Indeed, the calls from Microsoft are a huge scam. I've had a number of them over the years. They originate from call centers all over the world, mostly apparently from Asia, but now also from Africa and South America.
They always pretend your system needs an upgrade, due to a nasty virus attack of some sort. If you comply, they will install spyware or illegal access software on your computer that is likely to steal your personal (financial) data or add your computer to some criminal network.
The calls are often relayed by means of various proxy servers or any other way of obfuscation, making it almost impossible to track down where they come from. The police hardly do anything about them, at least so they told me, also because they are constantly moving targets, and national legislation can hardly tackle shady companies that crisscross the globe, and use servers in one country, legal registration in another etc. Frankly, the whole internet is a mess that way.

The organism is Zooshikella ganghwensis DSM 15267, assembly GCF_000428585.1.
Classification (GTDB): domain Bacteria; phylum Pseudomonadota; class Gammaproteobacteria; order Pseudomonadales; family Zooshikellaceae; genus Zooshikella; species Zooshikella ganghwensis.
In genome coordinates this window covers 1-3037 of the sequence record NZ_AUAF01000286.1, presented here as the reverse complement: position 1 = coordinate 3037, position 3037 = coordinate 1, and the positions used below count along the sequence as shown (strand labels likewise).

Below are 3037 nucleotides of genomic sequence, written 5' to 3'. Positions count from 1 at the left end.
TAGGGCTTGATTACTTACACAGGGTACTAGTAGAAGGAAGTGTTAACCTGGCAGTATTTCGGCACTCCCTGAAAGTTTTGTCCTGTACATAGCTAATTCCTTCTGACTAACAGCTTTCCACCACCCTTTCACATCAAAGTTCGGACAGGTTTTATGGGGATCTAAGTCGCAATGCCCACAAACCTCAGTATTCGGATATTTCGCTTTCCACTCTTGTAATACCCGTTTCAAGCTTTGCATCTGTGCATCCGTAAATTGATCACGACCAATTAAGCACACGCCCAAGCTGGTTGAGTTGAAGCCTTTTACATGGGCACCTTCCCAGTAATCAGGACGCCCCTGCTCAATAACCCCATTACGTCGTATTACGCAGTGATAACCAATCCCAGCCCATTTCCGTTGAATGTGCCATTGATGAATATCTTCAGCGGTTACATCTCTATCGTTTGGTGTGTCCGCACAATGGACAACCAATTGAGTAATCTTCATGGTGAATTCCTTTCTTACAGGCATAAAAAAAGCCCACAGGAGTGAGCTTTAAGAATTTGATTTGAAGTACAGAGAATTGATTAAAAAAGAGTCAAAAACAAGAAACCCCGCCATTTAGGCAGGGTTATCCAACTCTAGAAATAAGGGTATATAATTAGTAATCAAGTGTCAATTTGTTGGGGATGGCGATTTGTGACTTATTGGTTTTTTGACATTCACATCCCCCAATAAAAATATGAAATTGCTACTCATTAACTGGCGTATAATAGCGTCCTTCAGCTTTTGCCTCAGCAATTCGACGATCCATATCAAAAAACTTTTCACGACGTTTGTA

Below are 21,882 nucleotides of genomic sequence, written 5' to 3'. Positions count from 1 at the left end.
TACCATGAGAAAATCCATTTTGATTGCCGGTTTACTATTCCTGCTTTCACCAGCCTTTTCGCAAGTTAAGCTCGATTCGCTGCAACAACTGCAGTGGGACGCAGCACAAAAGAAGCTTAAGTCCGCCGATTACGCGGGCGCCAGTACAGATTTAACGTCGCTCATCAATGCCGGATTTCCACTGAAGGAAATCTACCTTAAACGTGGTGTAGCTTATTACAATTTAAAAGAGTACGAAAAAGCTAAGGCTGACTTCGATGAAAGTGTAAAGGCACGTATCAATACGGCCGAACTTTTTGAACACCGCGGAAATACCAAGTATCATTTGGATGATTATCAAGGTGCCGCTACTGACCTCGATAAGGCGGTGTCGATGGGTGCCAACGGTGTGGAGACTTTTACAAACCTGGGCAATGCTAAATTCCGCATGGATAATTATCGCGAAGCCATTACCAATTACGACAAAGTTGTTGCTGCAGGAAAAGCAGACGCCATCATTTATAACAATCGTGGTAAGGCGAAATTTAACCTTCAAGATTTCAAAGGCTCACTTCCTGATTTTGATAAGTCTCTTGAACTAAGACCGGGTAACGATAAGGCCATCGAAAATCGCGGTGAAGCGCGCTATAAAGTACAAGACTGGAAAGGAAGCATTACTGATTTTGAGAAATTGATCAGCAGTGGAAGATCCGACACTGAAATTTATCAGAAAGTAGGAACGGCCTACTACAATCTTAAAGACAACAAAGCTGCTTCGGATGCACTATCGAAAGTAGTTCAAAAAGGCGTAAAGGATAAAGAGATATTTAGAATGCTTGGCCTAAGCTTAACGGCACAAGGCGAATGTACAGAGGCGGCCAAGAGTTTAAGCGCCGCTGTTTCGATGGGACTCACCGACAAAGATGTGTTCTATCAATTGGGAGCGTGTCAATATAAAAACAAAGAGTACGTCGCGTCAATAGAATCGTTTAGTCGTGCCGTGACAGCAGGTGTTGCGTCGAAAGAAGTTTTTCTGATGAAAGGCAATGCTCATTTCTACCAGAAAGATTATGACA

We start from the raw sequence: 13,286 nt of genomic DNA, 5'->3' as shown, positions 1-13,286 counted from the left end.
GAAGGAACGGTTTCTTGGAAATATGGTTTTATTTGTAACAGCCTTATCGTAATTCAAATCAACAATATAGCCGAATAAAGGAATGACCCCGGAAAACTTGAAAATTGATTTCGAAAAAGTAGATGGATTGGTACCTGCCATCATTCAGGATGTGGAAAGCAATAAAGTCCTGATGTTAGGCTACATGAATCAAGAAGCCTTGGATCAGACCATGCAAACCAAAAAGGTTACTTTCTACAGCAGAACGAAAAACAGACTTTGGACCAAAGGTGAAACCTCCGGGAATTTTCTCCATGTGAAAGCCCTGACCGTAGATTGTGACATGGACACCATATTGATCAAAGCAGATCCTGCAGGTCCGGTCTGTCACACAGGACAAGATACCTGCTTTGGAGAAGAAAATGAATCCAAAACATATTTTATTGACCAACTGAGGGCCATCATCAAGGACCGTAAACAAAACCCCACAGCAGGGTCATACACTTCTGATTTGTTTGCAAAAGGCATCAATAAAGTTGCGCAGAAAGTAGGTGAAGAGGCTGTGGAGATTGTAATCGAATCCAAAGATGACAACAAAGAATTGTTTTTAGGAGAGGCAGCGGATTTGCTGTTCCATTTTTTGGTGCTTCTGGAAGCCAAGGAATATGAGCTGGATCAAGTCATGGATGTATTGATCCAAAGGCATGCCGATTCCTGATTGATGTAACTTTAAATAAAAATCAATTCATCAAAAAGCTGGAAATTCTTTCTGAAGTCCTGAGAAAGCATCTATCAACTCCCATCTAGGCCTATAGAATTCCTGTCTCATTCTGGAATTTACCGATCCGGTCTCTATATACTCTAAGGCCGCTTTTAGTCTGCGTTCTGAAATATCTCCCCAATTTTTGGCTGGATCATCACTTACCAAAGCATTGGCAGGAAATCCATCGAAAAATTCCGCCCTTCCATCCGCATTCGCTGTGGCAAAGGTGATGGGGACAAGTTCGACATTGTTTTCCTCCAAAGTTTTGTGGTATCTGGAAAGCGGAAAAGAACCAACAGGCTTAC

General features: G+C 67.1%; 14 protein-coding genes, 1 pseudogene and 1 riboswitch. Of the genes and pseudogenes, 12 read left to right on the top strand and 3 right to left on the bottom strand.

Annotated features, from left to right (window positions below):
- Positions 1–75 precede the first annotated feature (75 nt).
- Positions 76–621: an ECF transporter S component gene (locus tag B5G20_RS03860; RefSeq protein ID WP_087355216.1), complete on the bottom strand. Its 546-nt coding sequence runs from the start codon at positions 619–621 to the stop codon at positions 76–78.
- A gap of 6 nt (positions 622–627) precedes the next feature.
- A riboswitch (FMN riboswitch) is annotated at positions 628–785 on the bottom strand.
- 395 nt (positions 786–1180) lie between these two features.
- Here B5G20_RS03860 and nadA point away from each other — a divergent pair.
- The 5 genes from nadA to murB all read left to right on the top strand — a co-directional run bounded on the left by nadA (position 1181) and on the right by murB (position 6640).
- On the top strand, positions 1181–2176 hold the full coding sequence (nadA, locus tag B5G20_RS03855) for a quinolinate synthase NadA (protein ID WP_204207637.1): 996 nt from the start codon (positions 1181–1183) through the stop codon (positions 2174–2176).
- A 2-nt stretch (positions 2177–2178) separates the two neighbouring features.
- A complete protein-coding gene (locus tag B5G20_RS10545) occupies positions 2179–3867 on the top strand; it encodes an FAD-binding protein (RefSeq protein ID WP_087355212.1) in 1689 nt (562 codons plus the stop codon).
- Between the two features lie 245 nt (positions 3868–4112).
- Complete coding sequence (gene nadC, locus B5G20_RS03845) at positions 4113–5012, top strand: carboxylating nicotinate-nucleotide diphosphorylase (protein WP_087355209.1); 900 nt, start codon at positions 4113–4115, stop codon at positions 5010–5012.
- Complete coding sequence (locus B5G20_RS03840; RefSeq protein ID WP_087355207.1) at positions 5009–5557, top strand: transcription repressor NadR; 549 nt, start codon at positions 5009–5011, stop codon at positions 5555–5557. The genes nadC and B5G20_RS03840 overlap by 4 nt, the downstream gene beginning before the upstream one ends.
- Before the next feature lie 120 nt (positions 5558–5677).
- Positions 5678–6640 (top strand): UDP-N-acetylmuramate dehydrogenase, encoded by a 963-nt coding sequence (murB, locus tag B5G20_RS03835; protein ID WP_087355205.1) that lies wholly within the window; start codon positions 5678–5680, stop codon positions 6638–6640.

By the way, the iffy emails from banks, webshops and the like that ask for re-registration of usernames and passwords are cases of so-called 'phishing'. Never trust a mail from your bank that asks you to change your personal details. Always make a phone call to a trusted number (i.e. shown in a general phone directory or on your bank correspondence) of your bank etc. to ask if they know what this is about.
Also, if you access your trusted company website (type the address, don't click on mail links, because they are fake!), it will often display a note about current scams or frauds. But sometimes, companies aren't that forthcoming, because they feel reporting lots of scams may damage their image ....
Of course, a growing concern is the fact that fewer and fewer companies use telephone numbers for their communication, and there are even fewer physical offices you can approach in person. As it is, we have to live with an extremely buggy and unreliable internet and can only be as wary as we can of what it has to offer.
Edited by RichAlexis (08/18/14 09:37 AM)